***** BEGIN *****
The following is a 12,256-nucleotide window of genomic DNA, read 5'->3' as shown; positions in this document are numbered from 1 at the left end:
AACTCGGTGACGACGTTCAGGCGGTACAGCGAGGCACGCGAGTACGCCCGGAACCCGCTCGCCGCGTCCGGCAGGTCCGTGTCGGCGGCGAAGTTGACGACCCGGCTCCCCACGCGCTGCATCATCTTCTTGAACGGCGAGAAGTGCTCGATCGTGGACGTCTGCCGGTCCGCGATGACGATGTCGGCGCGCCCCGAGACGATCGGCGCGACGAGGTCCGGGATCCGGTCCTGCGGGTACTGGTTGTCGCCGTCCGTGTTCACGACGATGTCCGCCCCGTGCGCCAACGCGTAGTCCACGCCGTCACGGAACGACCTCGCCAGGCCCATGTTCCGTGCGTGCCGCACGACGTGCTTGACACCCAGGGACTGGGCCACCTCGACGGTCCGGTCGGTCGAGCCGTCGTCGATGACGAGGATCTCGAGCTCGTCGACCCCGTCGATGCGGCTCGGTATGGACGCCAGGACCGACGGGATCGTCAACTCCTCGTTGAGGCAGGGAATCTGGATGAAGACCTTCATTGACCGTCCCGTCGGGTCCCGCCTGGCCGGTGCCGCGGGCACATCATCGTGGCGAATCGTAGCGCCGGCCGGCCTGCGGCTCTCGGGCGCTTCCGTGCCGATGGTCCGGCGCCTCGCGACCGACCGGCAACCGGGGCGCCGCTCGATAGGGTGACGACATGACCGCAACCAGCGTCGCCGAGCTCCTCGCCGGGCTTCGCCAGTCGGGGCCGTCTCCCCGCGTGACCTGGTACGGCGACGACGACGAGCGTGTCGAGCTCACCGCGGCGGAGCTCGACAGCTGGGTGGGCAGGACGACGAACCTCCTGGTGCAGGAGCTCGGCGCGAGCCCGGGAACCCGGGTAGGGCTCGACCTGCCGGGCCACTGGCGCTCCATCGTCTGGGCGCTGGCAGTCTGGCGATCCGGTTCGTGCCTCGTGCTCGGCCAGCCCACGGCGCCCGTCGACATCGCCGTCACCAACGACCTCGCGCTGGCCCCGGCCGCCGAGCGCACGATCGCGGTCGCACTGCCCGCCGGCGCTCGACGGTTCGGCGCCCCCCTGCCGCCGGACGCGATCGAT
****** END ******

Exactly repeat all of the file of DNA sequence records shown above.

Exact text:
The following is a 12,256-nucleotide window of genomic DNA, read 5'->3' as shown; positions in this document are numbered from 1 at the left end:
AACTCGGTGACGACGTTCAGGCGGTACAGCGAGGCACGCGAGTACGCCCGGAACCCGCTCGCCGCGTCCGGCAGGTCCGTGTCGGCGGCGAAGTTGACGACCCGGCTCCCCACGCGCTGCATCATCTTCTTGAACGGCGAGAAGTGCTCGATCGTGGACGTCTGCCGGTCCGCGATGACGATGTCGGCGCGCCCCGAGACGATCGGCGCGACGAGGTCCGGGATCCGGTCCTGCGGGTACTGGTTGTCGCCGTCCGTGTTCACGACGATGTCCGCCCCGTGCGCCAACGCGTAGTCCACGCCGTCACGGAACGACCTCGCCAGGCCCATGTTCCGTGCGTGCCGCACGACGTGCTTGACACCCAGGGACTGGGCCACCTCGACGGTCCGGTCGGTCGAGCCGTCGTCGATGACGAGGATCTCGAGCTCGTCGACCCCGTCGATGCGGCTCGGTATGGACGCCAGGACCGACGGGATCGTCAACTCCTCGTTGAGGCAGGGAATCTGGATGAAGACCTTCATTGACCGTCCCGTCGGGTCCCGCCTGGCCGGTGCCGCGGGCACATCATCGTGGCGAATCGTAGCGCCGGCCGGCCTGCGGCTCTCGGGCGCTTCCGTGCCGATGGTCCGGCGCCTCGCGACCGACCGGCAACCGGGGCGCCGCTCGATAGGGTGACGACATGACCGCAACCAGCGTCGCCGAGCTCCTCGCCGGGCTTCGCCAGTCGGGGCCGTCTCCCCGCGTGACCTGGTACGGCGACGACGACGAGCGTGTCGAGCTCACCGCGGCGGAGCTCGACAGCTGGGTGGGCAGGACGACGAACCTCCTGGTGCAGGAGCTCGGCGCGAGCCCGGGAACCCGGGTAGGGCTCGACCTGCCGGGCCACTGGCGCTCCATCGTCTGGGCGCTGGCAGTCTGGCGATCCGGTTCGTGCCTCGTGCTCGGCCAGCCCACGGCGCCCGTCGACATCGCCGTCACCAACGACCTCGCGCTGGCCCCGGCCGCCGAGCGCACGATCGCGGTCGCACTGCCCGCCGGCGCTCGACGGTTCGGCGCCCCCCTGCCGCCGGACGCGATCGAT